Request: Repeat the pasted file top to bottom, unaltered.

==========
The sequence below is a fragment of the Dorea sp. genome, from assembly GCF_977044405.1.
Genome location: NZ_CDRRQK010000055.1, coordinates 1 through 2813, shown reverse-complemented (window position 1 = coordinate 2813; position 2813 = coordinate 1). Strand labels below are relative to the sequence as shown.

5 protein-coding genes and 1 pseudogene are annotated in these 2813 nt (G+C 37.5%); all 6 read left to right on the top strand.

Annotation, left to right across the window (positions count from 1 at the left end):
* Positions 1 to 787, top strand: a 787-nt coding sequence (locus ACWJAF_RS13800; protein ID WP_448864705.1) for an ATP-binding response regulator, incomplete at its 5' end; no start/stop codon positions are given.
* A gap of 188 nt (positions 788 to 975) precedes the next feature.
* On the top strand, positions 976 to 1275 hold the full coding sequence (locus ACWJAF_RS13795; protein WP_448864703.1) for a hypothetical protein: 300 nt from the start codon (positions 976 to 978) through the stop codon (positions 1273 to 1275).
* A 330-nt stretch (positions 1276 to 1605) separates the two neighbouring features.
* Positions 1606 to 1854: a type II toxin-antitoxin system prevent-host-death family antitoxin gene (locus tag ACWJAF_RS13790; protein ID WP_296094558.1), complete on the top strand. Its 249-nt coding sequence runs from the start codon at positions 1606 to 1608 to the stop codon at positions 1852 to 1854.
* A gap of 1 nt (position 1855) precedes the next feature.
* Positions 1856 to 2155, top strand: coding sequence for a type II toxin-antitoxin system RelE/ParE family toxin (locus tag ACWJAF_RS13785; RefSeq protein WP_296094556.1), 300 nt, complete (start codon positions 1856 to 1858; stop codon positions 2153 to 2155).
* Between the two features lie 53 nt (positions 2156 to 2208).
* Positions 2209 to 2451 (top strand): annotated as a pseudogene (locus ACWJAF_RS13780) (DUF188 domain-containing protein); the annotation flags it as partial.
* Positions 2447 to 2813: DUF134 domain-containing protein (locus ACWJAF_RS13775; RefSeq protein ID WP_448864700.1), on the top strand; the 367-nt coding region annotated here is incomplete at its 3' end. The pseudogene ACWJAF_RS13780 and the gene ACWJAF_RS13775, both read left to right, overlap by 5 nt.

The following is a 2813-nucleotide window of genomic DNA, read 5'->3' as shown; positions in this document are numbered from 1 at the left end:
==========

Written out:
The sequence below is a fragment of the Dorea sp. genome, from assembly GCF_977044405.1.
Genome location: NZ_CDRRQK010000055.1, coordinates 1 through 2813, shown reverse-complemented (window position 1 = coordinate 2813; position 2813 = coordinate 1). Strand labels below are relative to the sequence as shown.

5 protein-coding genes and 1 pseudogene are annotated in these 2813 nt (G+C 37.5%); all 6 read left to right on the top strand.

Annotation, left to right across the window (positions count from 1 at the left end):
* Positions 1 to 787, top strand: a 787-nt coding sequence (locus ACWJAF_RS13800; protein ID WP_448864705.1) for an ATP-binding response regulator, incomplete at its 5' end; no start/stop codon positions are given.
* A gap of 188 nt (positions 788 to 975) precedes the next feature.
* On the top strand, positions 976 to 1275 hold the full coding sequence (locus ACWJAF_RS13795; protein WP_448864703.1) for a hypothetical protein: 300 nt from the start codon (positions 976 to 978) through the stop codon (positions 1273 to 1275).
* A 330-nt stretch (positions 1276 to 1605) separates the two neighbouring features.
* Positions 1606 to 1854: a type II toxin-antitoxin system prevent-host-death family antitoxin gene (locus tag ACWJAF_RS13790; protein ID WP_296094558.1), complete on the top strand. Its 249-nt coding sequence runs from the start codon at positions 1606 to 1608 to the stop codon at positions 1852 to 1854.
* A gap of 1 nt (position 1855) precedes the next feature.
* Positions 1856 to 2155, top strand: coding sequence for a type II toxin-antitoxin system RelE/ParE family toxin (locus tag ACWJAF_RS13785; RefSeq protein WP_296094556.1), 300 nt, complete (start codon positions 1856 to 1858; stop codon positions 2153 to 2155).
* Between the two features lie 53 nt (positions 2156 to 2208).
* Positions 2209 to 2451 (top strand): annotated as a pseudogene (locus ACWJAF_RS13780) (DUF188 domain-containing protein); the annotation flags it as partial.
* Positions 2447 to 2813: DUF134 domain-containing protein (locus ACWJAF_RS13775; RefSeq protein ID WP_448864700.1), on the top strand; the 367-nt coding region annotated here is incomplete at its 3' end. The pseudogene ACWJAF_RS13780 and the gene ACWJAF_RS13775, both read left to right, overlap by 5 nt.

The following is a 2813-nucleotide window of genomic DNA, read 5'->3' as shown; positions in this document are numbered from 1 at the left end: